The radiology job market has had its fair share of ups and downs, as one can see by simply scanning the last 15 years of data from Merritt Hawkins, a popular physician search firm. In 2003, radiology was the No. 1 most requested search assignment at Merritt Hawkins. The top of the mountain in terms of demand. That period also marked a huge increase in the supply of radiologists as both medical students and residents liked the specialty’s high quality of life as well as its potential for high earnings.
Soon after, however, recruiting demand began to drop due to the high supply of radiologists and the 2007 recession, among other factors. “Radiology began to drop lower and lower in Merritt Hawkins’ top 20, and then in 2012, it fell out of the top 20 for the first time in more than a decade,” says Travis Singleton, Merritt Hawkins senior vice president. “That was a rather large shift when you consider the size and pervasive nature of radiology.”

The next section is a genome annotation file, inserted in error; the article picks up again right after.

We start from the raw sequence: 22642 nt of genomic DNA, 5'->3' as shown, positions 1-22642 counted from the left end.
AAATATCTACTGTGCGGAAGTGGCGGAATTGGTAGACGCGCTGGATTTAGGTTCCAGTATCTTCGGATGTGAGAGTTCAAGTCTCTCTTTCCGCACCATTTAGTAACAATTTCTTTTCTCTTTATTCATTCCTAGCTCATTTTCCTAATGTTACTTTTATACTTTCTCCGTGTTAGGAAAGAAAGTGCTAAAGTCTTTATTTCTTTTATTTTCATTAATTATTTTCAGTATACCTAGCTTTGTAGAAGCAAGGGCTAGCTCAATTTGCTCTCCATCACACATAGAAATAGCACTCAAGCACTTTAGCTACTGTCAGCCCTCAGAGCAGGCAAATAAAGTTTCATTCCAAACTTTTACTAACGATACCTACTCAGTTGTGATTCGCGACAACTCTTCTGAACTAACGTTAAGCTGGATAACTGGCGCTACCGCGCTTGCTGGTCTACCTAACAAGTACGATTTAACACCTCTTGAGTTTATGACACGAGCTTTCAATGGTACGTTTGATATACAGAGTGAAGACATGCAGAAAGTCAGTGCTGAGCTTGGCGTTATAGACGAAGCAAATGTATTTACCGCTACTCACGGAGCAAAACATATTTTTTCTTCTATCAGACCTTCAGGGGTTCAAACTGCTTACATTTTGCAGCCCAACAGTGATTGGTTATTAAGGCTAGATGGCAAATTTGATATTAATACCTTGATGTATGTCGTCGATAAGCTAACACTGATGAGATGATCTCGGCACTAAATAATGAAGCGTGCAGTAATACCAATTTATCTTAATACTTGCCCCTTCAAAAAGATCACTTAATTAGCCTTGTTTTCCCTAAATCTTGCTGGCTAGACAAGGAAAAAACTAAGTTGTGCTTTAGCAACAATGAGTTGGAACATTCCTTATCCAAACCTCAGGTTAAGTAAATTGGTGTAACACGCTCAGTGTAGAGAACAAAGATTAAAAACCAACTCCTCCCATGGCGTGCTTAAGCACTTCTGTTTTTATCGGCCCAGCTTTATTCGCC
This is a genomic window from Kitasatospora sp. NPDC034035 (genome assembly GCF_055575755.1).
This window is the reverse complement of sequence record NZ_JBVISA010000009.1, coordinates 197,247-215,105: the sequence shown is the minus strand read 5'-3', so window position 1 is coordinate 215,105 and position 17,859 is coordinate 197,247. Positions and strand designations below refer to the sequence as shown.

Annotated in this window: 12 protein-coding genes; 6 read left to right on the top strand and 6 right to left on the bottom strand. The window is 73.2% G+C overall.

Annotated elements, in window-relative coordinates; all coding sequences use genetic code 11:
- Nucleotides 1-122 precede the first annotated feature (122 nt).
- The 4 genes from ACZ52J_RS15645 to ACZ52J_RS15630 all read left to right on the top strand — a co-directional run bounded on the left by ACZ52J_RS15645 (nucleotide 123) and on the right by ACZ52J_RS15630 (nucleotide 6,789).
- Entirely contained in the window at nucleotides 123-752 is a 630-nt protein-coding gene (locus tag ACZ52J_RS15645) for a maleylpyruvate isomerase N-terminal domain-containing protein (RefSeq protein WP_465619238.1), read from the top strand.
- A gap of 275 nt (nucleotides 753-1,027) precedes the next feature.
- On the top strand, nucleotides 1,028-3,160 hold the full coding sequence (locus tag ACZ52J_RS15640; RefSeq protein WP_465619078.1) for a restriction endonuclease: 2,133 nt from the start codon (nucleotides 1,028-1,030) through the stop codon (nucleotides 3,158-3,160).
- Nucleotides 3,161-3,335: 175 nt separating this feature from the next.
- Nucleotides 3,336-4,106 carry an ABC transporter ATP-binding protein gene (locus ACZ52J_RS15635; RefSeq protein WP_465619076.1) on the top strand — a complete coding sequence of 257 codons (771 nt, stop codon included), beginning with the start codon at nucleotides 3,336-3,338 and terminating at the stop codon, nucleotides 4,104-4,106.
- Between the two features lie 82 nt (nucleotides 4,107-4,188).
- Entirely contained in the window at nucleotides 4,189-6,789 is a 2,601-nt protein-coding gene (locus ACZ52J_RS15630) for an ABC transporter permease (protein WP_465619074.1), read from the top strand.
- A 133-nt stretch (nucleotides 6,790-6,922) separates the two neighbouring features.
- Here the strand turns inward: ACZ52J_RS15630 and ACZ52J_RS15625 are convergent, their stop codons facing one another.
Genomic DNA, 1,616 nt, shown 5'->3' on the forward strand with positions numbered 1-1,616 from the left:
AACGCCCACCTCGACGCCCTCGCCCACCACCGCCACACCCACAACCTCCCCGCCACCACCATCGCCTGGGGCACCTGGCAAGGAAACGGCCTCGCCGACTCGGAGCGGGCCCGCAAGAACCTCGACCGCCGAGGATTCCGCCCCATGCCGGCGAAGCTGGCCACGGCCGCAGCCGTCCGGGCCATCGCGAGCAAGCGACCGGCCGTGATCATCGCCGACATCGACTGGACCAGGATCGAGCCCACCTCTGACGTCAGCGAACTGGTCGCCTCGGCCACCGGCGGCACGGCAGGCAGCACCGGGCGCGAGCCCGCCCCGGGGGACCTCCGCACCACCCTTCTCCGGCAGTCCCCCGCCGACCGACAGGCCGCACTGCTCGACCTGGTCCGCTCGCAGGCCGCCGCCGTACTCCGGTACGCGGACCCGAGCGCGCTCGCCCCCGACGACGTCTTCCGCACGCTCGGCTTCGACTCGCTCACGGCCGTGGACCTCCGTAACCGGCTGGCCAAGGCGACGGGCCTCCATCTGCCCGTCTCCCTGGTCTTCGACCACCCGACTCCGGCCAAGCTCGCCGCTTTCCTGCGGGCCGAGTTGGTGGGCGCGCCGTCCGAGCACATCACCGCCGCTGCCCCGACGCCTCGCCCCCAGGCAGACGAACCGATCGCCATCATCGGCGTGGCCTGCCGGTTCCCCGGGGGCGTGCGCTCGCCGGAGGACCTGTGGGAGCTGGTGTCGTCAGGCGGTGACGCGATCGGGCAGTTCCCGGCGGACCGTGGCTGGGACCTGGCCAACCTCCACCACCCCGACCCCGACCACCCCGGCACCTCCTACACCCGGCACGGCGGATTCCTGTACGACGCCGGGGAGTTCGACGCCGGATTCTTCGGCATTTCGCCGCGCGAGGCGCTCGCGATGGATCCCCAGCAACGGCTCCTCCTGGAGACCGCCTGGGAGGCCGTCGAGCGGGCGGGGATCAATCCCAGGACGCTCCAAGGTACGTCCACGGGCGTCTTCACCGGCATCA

In 2016, radiology returned to Merritt Hawkins’ rankings, and 2017 has been an even better year for the specialty. Singleton says this return to form was inevitable for radiology—it’s just too important for patient care to not bounce back in the job market. “With an improving economy and the effects of an aging population, demand for imaging was due to rise again sooner or later,” he explains. “Very little in today’s healthcare system takes place without an image. Radiology’s impact on patient care can’t be underestimated.”